India, during its G-20 Presidency, is amplifying the voice and concerns of the Global South and developing countries, the country's Permanent Representative to the United Nations, Ruchira Kamboj said.
Speaking at ECOSOC Forum on Financing for Development 2023 on Thursday (local time), Kamboj said, "The Voice of the Global South Summit held in January 2023, chaired by Prime Minister Narendra Modi, was attended by 125 countries, including 18 at Heads of State/Government level and others at the Ministerial level."
Furthermore, Kamboj said, during India's ongoing Presidency, participation from Africa is the highest ever, which includes South Africa (G20 Member), Mauritius, Egypt, Nigeria, AU Chair - Comoros, and the African Union Development Agency-New Partnership for Africa's Development (AUDA-NEPAD)".
India's G20 Presidency reached its 100th event on 17 April with the Meeting of the Agricultural Chief Scientists in Varanasi. "Following the spirit of 'One Earth One Family One Future', India is committed to forging consensus through the G20 process to find solutions to global challenges," Kamboj added.
Kamboj further raised concern over the uncertain global economic outlook, inflationary pressures, debt distress, uneven recovery from the COVID-19 pandemic, lack of progress on the Sustainable Development Goals (SDGs), the adverse effects of climate change, and geopolitical conflicts and said that these have impacted the Global South the most.
"The developmental initiatives of the Global South, in particular the implementation of the 2030 agenda and the SDG targets, are facing serious challenges. There is a growing recognition of the urgent need to address these issues, including by strengthening multilateral coordination to tackle debt distress in low-income and vulnerable middle-income countries effectively," she said.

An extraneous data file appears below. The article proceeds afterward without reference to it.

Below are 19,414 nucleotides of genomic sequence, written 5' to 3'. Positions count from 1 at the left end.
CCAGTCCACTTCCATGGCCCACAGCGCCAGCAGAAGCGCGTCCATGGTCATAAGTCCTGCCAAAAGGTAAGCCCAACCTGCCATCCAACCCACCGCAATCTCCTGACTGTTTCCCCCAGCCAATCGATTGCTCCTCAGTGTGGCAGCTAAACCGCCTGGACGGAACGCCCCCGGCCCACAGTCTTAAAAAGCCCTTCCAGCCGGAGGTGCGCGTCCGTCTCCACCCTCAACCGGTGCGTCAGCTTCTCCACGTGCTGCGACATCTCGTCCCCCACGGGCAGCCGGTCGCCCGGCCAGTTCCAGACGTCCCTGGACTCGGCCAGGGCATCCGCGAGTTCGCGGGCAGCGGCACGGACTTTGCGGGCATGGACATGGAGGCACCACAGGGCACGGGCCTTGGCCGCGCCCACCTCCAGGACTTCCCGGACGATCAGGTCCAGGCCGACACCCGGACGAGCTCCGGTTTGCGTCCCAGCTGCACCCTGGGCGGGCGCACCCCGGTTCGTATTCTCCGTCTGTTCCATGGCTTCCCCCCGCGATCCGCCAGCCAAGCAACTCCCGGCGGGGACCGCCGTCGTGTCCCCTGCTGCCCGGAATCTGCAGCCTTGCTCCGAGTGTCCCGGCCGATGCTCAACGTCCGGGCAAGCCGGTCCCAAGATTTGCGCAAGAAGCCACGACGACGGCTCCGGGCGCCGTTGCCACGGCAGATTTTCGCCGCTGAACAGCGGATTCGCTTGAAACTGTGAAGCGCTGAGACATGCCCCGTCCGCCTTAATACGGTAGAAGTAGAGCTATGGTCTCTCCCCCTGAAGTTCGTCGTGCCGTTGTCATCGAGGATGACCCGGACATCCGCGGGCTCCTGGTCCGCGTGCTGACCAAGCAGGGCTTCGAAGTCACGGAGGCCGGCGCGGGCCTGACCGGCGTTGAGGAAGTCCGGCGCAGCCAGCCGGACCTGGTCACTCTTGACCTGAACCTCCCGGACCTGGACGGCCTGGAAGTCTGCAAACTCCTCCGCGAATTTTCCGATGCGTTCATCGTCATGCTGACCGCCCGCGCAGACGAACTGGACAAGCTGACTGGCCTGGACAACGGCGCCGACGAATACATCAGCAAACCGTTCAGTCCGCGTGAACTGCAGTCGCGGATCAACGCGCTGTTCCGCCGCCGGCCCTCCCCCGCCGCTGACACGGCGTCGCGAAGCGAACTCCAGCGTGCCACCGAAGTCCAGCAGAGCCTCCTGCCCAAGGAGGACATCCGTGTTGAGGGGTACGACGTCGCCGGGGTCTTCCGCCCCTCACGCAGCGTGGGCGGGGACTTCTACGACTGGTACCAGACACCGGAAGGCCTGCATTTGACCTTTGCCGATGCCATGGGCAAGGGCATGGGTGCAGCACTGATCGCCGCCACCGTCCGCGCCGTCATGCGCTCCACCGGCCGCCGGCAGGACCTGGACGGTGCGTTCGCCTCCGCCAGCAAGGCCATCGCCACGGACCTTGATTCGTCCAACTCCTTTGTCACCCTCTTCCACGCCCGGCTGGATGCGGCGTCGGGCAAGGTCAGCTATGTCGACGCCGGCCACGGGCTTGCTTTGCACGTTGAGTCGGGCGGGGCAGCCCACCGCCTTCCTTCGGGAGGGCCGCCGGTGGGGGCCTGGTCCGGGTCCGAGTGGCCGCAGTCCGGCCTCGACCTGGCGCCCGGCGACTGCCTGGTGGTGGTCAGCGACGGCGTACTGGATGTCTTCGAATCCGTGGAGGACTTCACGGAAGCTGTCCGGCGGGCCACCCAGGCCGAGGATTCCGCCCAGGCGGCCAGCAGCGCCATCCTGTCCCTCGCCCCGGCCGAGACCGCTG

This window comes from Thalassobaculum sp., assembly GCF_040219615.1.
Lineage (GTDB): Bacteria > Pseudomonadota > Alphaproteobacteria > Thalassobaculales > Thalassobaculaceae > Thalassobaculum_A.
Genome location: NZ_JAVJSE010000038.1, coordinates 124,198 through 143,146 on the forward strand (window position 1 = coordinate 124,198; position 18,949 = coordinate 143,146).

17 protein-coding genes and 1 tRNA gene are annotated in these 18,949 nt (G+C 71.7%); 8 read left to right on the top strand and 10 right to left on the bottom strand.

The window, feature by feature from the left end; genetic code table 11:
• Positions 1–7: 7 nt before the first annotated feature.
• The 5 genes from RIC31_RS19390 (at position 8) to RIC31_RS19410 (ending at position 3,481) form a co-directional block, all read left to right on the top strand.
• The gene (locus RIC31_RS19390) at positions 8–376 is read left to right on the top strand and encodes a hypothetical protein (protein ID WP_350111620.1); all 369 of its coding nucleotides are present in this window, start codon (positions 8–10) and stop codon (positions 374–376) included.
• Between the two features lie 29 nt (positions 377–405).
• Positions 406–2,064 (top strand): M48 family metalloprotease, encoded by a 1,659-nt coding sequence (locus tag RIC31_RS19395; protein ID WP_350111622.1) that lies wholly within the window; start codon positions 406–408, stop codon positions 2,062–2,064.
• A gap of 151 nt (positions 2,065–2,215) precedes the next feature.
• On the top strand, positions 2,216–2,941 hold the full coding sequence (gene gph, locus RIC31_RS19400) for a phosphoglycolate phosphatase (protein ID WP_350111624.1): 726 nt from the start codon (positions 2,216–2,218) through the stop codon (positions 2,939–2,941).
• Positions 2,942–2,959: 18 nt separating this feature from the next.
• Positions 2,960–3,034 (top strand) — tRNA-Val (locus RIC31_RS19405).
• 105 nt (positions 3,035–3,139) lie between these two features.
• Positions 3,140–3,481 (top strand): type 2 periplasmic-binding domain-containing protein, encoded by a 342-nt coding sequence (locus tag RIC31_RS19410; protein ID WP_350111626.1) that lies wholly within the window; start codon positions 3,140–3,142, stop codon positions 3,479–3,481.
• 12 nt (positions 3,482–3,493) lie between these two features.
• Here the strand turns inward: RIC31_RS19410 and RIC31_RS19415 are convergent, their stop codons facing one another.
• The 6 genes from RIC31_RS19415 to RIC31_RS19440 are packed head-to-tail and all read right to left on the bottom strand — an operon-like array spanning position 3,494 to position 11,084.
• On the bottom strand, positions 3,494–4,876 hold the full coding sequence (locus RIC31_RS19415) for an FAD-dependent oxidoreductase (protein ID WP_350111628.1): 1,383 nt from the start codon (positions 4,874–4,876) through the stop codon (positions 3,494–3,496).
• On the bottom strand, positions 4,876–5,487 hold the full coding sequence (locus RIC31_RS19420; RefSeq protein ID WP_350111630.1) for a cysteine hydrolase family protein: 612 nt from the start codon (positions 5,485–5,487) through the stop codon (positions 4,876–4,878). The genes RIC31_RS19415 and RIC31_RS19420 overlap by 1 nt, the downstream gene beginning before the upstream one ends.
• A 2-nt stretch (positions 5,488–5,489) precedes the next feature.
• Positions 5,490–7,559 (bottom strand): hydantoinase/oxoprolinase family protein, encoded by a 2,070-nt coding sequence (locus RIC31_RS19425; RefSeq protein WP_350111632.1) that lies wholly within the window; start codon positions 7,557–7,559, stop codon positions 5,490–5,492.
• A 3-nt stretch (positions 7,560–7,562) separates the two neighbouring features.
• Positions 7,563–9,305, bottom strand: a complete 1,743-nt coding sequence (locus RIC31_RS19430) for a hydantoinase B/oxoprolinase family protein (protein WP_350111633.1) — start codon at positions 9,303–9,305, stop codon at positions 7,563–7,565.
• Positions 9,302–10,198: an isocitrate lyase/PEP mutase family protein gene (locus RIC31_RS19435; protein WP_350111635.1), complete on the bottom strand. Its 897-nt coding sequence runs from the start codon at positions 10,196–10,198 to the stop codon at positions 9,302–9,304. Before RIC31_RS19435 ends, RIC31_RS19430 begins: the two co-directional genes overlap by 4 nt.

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The Indian envoy urged for a supportive international economic environment and multilateral trading regime, financially viable, transparent, and sustainable investment flows aligned with national priorities, and a strengthened framework for the transfer of technology is fundamental.
"We also need to ensure stable trade flows to address the multiple global crises, inter alia, of food, energy and finance, as well as enhancing food security and nutrition. We must enhance the sustainability and resilience of supply chains that foster the sustainable integration of developing countries," she said.
Kamboj also called for urgent reform of the international financial architecture, including MDB reform.
"The lack of representation of vulnerable and developing countries in formal decision-making processes will determine the legitimacy and relevance of MDBs in the coming decades. The G20 under India's Presidency has prioritized MDB reform, including through the recently constituted expert group on strengthening MDBs, and the need for them to evolve to address the increase in demand on their lending resources, knowledge support, and for catalysing private investment," she said.
Kamboj also laid emphasis on strengthening multilateral collaboration among creditors to address the deteriorating debt situation, and to ensure transparency and equality in treatment of all creditors in the debt restructuring efforts.
"India has co-chaired a Sovereign Debt Roundtable with the IMF and World Bank on the margins of the Spring Meetings recently to discuss debt sustainability and debt restructuring challenges and ways to address them, including the G20 Common Framework," Kamboj said.
She reiterated that climate finance and progress on the SDGs are two sides of the same coin. Timely and adequate resources for climate finance, including exploring innovative financing is important.
"There is a need to set a New Collective Quantified Goal from a floor of USD 100 billion per year, prioritizing the needs of developing countries. The COP27 decision on funding arrangements for responding to loss and damage, and the COP15 decision on the Global Biodiversity Framework Fund must be implemented expeditiously," she added.
Within the G20, India has proposed Digital Public Infrastructure and Digital Skilling as key priority areas to realize potential, and harness the opportunities of the digital economy.
Science, technology and innovation can play a key role in bridging current SDG gaps and in harnessing the needed resources for scaling up economically. Digital technology can be a key tool for inclusion, advance governance, better service delivery and promote inclusion of all sections of society.
"Development cooperation must draw investments in digital infrastructure, digital skills training, and digital literacy," said Kamboj.
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